COVID-19 has presented FSC with many challenges, the most important of which is to protect the health of certificate holders and auditors at the frontline of our work, while maintaining FSC’s mission to take care of the world’s forests.
Combining these two vital components – protection of staff and forests – with the willingness to support global measures to reduce the spread of the virus, has meant FSC has had to make difficult decisions quickly, primarily related to auditing of certified forests and chains of custody, and addressing supply chain constraints.
As a result, FSC issued several derogations and interpretations related to COVID-19. These derogations and interpretations have been published in a single volume, together with related frequently asked questions.
FSC Chief Policy Officer, Hans Joachim Droste, explained that while the challenges presented by the virus have been difficult, FSC’s choice on how to respond was simple.
“We could have chosen to carry on with business as usual, despite the fact that the virus had presented us with situations that – if ignored – meant we would have risked the health of certificate holders and auditors, and possibly certificates would have been suspended. Or we could build in some temporary flexibility mainly for companies producing and trading certified products – to be applied under strict conditions only – to be sure FSC continued with its mission to ensure forests are managed in an environmentally appropriate, socially responsible and economically viable manner. We chose the latter option, carefully balancing flexibility with credibility, because it is the right thing to do for all concerned,” said Droste.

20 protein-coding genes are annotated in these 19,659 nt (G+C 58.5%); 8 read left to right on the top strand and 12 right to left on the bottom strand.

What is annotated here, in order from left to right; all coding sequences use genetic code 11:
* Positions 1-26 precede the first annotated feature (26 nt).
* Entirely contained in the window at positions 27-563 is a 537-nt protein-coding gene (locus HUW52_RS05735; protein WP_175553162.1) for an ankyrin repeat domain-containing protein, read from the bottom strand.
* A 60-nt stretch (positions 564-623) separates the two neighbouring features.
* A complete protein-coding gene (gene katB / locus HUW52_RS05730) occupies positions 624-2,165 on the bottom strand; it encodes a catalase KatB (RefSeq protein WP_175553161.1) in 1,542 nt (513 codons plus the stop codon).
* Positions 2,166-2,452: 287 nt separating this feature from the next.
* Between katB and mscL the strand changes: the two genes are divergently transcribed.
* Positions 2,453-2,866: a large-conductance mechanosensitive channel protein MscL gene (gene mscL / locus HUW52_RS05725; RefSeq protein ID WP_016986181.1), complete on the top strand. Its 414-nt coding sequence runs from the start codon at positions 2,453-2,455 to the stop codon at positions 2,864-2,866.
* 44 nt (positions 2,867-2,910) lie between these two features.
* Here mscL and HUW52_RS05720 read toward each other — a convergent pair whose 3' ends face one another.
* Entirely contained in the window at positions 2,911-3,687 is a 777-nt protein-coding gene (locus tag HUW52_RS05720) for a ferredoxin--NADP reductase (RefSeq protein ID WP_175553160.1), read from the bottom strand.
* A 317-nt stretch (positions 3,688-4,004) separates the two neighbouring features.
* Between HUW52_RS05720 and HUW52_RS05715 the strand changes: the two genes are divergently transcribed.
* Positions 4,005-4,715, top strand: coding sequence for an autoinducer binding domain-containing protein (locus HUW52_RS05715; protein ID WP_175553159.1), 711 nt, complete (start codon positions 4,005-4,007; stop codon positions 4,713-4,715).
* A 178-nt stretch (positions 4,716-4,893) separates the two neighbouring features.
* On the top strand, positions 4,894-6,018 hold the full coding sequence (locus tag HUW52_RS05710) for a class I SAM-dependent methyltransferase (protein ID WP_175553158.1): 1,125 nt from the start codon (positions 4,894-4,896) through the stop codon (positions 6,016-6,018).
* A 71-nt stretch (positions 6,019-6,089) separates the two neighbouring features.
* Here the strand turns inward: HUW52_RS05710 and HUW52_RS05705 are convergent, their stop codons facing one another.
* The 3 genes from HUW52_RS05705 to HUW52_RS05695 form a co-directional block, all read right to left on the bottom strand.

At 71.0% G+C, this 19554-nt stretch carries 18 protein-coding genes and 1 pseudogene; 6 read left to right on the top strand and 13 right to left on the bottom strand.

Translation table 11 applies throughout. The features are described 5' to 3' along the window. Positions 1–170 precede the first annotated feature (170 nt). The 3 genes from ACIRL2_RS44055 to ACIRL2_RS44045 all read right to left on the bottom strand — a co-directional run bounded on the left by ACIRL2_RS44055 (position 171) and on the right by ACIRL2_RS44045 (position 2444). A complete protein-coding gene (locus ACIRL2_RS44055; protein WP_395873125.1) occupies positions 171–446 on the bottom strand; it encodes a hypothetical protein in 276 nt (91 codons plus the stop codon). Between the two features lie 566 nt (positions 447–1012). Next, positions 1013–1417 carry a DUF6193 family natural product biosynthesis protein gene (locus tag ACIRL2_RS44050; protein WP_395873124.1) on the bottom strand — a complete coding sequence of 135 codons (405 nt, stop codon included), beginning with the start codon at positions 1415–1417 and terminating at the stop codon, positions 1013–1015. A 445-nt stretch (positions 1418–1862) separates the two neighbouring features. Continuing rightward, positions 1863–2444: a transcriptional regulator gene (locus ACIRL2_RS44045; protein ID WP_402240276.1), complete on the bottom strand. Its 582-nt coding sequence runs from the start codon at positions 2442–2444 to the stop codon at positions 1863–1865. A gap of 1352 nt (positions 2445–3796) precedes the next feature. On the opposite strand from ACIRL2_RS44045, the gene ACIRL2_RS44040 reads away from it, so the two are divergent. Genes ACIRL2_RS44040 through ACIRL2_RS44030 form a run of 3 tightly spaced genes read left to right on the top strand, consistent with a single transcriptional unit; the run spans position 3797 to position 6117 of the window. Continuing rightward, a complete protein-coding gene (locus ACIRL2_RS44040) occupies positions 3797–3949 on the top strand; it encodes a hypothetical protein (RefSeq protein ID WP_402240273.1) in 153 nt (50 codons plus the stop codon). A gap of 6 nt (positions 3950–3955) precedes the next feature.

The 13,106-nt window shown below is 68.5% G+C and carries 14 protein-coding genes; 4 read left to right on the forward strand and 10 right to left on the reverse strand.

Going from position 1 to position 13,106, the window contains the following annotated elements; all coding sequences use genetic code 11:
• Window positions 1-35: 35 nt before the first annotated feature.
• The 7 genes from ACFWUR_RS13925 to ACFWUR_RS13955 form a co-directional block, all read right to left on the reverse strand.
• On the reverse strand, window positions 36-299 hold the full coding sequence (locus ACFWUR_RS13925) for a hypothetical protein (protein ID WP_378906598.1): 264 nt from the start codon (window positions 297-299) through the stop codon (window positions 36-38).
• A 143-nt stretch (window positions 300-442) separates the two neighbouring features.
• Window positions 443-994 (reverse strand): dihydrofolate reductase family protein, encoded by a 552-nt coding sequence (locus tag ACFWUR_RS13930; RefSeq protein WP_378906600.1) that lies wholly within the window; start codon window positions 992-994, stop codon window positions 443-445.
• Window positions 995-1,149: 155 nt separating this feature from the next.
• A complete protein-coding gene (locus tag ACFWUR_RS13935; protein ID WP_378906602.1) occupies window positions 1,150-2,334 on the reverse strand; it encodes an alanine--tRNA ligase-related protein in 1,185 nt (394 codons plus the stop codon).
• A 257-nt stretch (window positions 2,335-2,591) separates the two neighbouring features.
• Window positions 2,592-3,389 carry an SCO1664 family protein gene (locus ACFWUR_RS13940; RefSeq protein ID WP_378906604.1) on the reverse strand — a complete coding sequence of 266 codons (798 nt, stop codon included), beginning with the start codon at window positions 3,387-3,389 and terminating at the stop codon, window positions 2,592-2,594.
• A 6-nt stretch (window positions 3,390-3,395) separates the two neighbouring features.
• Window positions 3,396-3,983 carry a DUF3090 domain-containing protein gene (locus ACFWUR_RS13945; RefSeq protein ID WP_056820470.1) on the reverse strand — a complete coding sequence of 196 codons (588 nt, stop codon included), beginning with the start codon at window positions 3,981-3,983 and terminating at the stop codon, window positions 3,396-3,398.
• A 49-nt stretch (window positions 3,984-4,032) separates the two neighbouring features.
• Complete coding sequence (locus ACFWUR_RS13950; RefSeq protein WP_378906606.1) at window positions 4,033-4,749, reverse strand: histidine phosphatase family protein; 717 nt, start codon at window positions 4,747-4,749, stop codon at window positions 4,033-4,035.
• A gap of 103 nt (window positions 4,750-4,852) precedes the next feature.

“Our aim has been to balance the need for flexibility with maintaining the integrity of the certification system. To do this, we’ve set in place several pre-conditions under which the derogations must be applied. This means the derogations will be used in limited and exceptional circumstances, under stringent reporting requirements to FSC to monitor their application,” continued Droste.